I was going to visit them all for real one day.
Fast-forward – twenty years later – and although I have walked the beaches of the Philippines, I haven’t been anywhere else. It’s not that I forgot about the promises I made to my past self those nights sitting in the dark; it’s that right now, even if there was no pandemic, I couldn’t afford to go anywhere.
A little over two years ago, I decided I wouldn’t let my illness keep me from my dreams. I hadn’t worked in over a decade, except for a few freelance jobs, but I had spent so much time learning ways to cope with my episodes of psychosis, depression, and anxiety that I felt I could take on a bit of a career in writing.
At times it seemed as if I would make progress, only to push myself too hard and end up fighting the voices in my head and those pesky suicidal tendencies. But I would always bounce back, and each time would jump into writing with an enthusiasm unmatched.
For two years, its been a cycle of intense work and focus, and then a period where I would lick my wounds and recover my strength.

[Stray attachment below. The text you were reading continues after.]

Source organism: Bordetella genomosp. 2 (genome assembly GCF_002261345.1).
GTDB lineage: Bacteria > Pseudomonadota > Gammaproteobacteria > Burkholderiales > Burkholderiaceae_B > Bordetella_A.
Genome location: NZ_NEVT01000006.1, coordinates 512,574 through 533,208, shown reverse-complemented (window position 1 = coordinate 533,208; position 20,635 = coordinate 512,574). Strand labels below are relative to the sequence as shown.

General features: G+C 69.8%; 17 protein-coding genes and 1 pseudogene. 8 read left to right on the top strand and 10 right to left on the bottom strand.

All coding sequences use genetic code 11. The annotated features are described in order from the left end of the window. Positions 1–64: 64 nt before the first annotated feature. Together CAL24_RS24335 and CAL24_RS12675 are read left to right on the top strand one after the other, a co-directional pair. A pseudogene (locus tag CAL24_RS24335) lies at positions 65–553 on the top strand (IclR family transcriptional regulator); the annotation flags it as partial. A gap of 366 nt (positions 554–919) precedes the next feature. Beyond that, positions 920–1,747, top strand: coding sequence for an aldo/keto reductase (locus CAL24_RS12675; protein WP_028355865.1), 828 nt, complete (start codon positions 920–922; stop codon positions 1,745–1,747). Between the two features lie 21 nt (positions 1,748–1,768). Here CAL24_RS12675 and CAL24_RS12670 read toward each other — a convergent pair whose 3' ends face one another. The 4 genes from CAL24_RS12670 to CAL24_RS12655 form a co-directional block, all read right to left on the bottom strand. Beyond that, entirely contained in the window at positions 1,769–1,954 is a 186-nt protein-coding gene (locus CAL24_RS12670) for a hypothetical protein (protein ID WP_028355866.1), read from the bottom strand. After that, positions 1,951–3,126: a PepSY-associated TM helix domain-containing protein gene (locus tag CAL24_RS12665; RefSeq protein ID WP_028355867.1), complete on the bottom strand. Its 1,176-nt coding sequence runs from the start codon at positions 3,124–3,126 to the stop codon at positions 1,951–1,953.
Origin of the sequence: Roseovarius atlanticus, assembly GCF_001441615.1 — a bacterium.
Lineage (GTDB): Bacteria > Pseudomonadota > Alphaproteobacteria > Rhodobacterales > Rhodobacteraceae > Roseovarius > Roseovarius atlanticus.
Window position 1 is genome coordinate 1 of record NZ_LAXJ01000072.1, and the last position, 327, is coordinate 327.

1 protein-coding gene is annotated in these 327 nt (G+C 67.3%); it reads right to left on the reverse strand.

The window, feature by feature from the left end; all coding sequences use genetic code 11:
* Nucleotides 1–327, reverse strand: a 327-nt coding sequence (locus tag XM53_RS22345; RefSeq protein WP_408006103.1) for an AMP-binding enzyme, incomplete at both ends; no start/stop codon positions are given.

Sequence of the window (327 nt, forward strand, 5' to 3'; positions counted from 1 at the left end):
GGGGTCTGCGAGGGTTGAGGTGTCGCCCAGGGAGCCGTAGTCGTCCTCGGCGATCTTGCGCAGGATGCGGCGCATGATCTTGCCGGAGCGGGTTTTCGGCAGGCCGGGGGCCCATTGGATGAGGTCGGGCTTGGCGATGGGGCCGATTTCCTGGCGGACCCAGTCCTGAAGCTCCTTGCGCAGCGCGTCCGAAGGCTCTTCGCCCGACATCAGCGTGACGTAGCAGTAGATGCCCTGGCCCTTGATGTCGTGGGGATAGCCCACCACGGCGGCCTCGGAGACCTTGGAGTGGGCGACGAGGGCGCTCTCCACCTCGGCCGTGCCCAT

I do this to myself because I can feel the Jason from twenty years ago pushing me to be better than I was the day before. He wants to see Norway and France because I promised and he won’t let me forget.
I push myself both because 30-year-old me demands it, and because I want a better life for my family. If I drive myself hard enough and I can afford to travel the world, you can imagine that my family would be well-taken-care-of as well.
My dream is to travel, but it’s not my wife’s dream. If I can travel though, I can afford to finance her wants as well. I can put money away for the time when my kids want to spread their wings and experience all that life has to offer. I want to help my aging parents live out their life without wanting for anything, and I’d like the boys I raised to be men to be able to count on me if they ever need anything.